Can Green Mountain Coffee Roasters Take Down SodaStream?
On July 15, Green Mountain Coffee Roasters filed to trademark "Karbon," which is a "machine for the production of cold water, soda, still, carbonated and sparkling beverages."
Investors immediately began to speculate that Green Mountain Coffee will be entering the single-serve cold beverage market space to compete with the likes of SodaStream International
Can Green Mountain make a working product?
In order for customers to buy a Keurig Cold device, the company will have to model a machine off the success of its current Keurig machines in terms of timing, quality, and (more importantly) partners.
Green Mountain Coffee has licensing agreements with many well-known coffee makers to give its customers a wide variety of choices. While Green Mountain makes fantastic coffee, some consumers demand a "higher end" coffee experience to compliment the Keurig machine.
Green Mountain Coffee would likely consider Starbucks to be its most important "higher end" partner. Starbucks sells Keurig-licensed K-Cups, and has sold over one billion units since it entered the channel in 2012. According to management, K-Cup growth during the quarter was 42%!
Starbucks is to coffee as blank is to soft drinks
Starbucks is no doubt the king of coffee. But which company is the equivalent in cold carbonated beverages? More importantly, can Green Mountain Coffee land a similar partnership for Keurig Cold?
To answer the second question first, the answer is a "yes" based on comments stemming from a recent industry conference. This company, by the way, is The Coca-Cola Company
During Beverage Digest's New York Conference, Coca-Cola's CEO Muhtar Kent said that single-serve dispensers are an "opportunity" rather than a "threat" to the industry. In addition, Kent noted that further innovation would determine the level of success for these single-serve dispensing systems.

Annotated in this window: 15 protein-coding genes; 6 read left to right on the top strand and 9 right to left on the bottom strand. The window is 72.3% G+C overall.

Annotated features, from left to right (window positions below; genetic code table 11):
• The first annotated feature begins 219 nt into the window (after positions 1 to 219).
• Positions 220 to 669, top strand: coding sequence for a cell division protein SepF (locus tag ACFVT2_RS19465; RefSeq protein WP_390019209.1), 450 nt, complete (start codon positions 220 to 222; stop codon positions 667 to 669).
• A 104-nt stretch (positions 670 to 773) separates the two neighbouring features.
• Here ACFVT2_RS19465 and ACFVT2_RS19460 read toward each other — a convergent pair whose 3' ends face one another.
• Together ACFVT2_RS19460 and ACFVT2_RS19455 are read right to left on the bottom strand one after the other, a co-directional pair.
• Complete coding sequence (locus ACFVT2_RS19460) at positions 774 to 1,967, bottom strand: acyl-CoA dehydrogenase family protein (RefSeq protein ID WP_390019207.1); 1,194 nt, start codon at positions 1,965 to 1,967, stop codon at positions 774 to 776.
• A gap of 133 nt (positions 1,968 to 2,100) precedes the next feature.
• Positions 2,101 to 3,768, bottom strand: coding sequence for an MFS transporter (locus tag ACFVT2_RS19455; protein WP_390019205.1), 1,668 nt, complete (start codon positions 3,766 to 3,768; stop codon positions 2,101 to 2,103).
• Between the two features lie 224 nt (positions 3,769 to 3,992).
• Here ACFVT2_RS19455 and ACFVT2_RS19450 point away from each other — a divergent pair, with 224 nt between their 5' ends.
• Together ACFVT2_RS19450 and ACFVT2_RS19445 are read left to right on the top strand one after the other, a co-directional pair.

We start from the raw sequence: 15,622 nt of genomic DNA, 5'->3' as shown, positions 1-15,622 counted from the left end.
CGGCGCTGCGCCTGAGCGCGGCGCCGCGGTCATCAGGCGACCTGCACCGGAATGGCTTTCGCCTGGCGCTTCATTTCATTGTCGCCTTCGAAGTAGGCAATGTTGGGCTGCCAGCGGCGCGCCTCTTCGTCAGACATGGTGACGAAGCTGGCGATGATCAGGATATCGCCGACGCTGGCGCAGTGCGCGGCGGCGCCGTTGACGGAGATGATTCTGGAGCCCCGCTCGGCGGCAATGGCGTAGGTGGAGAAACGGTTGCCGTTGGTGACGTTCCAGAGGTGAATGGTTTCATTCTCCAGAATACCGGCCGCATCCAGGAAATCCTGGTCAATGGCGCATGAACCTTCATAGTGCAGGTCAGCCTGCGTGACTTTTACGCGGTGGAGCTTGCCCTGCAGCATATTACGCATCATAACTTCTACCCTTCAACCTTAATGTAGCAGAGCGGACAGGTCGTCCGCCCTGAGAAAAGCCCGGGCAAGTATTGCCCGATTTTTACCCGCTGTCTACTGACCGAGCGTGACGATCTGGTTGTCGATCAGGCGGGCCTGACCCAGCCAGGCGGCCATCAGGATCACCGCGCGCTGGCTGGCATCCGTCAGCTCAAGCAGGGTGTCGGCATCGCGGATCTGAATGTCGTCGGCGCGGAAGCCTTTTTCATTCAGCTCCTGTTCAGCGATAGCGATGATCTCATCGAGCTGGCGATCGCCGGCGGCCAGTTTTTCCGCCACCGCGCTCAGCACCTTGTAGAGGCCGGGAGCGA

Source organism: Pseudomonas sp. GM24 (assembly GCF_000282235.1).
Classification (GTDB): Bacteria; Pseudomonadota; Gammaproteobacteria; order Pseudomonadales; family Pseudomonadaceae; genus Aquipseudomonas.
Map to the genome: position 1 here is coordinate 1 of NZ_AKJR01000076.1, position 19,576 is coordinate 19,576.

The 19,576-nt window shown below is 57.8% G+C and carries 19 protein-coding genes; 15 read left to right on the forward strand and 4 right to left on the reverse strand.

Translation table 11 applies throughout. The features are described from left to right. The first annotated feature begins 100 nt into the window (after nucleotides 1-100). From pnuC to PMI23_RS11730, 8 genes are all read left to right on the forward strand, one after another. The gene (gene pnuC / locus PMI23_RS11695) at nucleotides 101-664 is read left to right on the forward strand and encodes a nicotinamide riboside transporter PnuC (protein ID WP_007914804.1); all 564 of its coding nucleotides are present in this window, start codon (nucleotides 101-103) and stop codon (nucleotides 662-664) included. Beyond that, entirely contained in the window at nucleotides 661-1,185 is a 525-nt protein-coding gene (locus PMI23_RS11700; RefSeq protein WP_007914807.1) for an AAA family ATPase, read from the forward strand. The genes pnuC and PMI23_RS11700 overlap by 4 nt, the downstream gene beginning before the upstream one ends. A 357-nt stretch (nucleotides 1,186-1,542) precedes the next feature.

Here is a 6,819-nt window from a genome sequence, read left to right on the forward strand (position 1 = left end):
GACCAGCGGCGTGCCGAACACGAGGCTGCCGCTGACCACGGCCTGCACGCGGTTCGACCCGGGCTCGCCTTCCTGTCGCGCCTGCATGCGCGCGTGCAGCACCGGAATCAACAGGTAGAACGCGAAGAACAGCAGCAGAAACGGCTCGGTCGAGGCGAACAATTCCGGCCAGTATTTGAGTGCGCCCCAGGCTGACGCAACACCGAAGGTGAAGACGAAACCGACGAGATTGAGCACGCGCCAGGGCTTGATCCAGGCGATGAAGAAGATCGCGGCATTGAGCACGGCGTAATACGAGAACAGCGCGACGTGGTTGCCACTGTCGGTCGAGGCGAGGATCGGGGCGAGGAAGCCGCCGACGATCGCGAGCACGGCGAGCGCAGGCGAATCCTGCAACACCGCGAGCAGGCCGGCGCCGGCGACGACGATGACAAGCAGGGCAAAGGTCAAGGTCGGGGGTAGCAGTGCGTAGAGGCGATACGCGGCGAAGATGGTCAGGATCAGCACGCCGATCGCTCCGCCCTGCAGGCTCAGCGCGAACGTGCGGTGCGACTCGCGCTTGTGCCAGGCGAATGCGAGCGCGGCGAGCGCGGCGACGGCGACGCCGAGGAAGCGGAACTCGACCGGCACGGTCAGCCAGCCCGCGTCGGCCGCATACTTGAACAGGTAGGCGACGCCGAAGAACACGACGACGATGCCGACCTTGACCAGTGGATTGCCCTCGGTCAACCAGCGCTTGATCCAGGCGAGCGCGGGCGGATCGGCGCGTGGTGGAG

If Green Mountain Coffee can deliver on its product and prove that it can replicate the current Keurig's success with cold beverages, a partnership with Coca-Cola is likely.
Would Coca-Cola really be interested?
The short answer at this point is a "yes."
Brian Kelley, Green Mountain Coffee's current CEO, worked five years at Coca-Cola, so there is little doubt that he knows what Coca-Cola wants to see in a product, and knows how to deliver it.
Coca-Cola has been toying with the idea for several years through its "Freestyle" machine. The Freestyle machine is a touch screen machine that dispenses Coca-Cola drink products. Users select from mixtures of flavors of Coca-Cola branded products which are then individually dispensed. The machines use concentrated ingredients in the same way a Keurig Cold machine could work. The machines are available at Coca-Cola partnered restaurants such as Wendy's and Burger King.
"We've proven prelaunch and in-market that when a restaurant has Coca-Cola Freestyle, their traffic, incidence, and beverage servings grow anywhere from single to double digits," according to Coca-Cola's VP and general manager Jennifer Mann.
The success of Coca-Cola's Freestyle machine could hint that the company is open to partnering with Green Mountain to bring a similar device to the home market.
Fizzing out the competition